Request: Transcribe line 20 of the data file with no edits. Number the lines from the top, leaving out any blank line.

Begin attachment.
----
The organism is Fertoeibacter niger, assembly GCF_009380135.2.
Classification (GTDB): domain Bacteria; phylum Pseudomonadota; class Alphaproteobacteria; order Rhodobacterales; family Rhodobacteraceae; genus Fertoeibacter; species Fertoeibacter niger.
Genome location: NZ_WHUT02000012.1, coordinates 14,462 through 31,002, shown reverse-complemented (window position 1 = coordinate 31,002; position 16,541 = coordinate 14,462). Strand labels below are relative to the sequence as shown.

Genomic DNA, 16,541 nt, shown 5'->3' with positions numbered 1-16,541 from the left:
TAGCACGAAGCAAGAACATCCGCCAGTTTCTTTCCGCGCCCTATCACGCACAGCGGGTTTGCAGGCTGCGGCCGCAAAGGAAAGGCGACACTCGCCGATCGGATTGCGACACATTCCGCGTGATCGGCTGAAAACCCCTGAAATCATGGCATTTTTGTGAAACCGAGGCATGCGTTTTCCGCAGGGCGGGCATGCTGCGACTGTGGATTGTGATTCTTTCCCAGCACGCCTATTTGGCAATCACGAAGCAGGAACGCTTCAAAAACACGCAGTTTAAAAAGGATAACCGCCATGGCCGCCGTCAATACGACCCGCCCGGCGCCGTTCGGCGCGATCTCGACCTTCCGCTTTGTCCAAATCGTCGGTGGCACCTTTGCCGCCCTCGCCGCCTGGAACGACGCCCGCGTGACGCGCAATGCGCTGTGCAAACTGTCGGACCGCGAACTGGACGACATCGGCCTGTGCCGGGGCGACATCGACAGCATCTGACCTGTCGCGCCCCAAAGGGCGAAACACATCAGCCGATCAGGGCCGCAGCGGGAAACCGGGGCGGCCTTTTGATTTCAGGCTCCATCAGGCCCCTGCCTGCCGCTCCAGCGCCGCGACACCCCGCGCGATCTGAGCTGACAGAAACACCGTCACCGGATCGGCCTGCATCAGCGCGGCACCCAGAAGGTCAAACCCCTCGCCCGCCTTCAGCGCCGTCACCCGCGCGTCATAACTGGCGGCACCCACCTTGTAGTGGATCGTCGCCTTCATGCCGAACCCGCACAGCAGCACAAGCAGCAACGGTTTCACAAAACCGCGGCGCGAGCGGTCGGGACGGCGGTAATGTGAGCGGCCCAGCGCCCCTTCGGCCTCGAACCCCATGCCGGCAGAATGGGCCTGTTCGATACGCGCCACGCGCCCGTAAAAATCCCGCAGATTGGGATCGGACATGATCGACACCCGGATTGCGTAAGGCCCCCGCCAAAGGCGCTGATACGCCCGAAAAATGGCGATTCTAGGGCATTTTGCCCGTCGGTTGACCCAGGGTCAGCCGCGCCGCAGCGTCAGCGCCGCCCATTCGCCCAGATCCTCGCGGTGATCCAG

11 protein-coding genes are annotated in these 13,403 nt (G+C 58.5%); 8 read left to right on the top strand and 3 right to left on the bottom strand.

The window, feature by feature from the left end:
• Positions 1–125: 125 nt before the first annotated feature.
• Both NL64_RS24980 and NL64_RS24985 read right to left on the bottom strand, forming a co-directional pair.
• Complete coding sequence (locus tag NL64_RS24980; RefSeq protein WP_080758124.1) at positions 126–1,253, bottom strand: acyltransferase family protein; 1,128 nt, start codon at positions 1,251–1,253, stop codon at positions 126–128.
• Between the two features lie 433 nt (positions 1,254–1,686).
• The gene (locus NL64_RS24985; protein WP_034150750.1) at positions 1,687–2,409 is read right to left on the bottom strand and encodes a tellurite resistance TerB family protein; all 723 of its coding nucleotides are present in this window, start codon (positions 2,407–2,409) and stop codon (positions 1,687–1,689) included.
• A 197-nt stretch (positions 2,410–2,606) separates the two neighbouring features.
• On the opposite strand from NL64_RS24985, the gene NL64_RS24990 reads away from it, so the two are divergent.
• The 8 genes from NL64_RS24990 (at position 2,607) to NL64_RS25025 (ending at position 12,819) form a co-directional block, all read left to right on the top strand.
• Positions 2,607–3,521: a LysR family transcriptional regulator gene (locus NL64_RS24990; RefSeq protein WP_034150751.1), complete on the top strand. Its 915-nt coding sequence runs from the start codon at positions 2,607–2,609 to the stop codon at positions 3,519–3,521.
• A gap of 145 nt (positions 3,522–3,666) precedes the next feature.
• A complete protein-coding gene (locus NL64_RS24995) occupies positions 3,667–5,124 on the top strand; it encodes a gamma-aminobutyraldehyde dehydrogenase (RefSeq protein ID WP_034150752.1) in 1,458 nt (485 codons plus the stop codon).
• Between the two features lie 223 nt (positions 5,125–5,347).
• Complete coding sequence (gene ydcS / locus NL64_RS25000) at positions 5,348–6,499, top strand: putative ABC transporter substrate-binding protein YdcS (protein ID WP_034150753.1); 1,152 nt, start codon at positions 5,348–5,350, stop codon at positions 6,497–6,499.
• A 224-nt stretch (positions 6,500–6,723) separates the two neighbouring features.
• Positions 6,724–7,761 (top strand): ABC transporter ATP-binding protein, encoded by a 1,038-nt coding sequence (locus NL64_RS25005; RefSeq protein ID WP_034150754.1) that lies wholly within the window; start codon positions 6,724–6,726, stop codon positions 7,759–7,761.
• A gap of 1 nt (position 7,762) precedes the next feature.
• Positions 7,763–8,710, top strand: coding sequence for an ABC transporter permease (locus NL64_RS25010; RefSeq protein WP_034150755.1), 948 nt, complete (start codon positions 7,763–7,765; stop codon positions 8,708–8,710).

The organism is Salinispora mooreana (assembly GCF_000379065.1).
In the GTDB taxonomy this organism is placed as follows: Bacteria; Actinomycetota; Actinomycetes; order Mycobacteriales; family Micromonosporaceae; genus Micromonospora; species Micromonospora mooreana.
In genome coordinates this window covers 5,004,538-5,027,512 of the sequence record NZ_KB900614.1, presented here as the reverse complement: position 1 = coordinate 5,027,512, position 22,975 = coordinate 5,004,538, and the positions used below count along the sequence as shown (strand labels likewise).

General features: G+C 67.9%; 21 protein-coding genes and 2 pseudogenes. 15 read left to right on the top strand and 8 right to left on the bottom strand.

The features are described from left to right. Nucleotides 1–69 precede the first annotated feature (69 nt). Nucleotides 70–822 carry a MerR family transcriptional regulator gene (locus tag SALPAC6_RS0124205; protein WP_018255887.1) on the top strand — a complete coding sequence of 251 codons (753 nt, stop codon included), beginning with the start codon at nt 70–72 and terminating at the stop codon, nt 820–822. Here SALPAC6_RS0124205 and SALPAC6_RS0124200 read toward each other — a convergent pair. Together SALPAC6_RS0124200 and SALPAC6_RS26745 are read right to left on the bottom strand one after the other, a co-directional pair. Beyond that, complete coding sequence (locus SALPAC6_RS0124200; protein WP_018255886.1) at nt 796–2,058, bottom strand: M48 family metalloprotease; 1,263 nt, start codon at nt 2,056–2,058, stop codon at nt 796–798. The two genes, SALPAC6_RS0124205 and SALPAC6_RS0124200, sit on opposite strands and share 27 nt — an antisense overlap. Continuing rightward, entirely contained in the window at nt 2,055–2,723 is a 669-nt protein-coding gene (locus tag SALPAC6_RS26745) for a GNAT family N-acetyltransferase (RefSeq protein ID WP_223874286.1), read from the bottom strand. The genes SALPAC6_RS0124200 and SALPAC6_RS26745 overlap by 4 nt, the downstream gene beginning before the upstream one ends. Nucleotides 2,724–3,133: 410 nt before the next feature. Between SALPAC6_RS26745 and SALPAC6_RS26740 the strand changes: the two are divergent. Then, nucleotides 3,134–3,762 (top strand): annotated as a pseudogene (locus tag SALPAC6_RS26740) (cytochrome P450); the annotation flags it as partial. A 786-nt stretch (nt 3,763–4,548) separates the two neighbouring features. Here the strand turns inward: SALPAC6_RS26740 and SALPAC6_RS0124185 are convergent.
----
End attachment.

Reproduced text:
• Complete coding sequence (gene ydcS / locus NL64_RS25000) at positions 5,348–6,499, top strand: putative ABC transporter substrate-binding protein YdcS (protein ID WP_034150753.1); 1,152 nt, start codon at positions 5,348–5,350, stop codon at positions 6,497–6,499.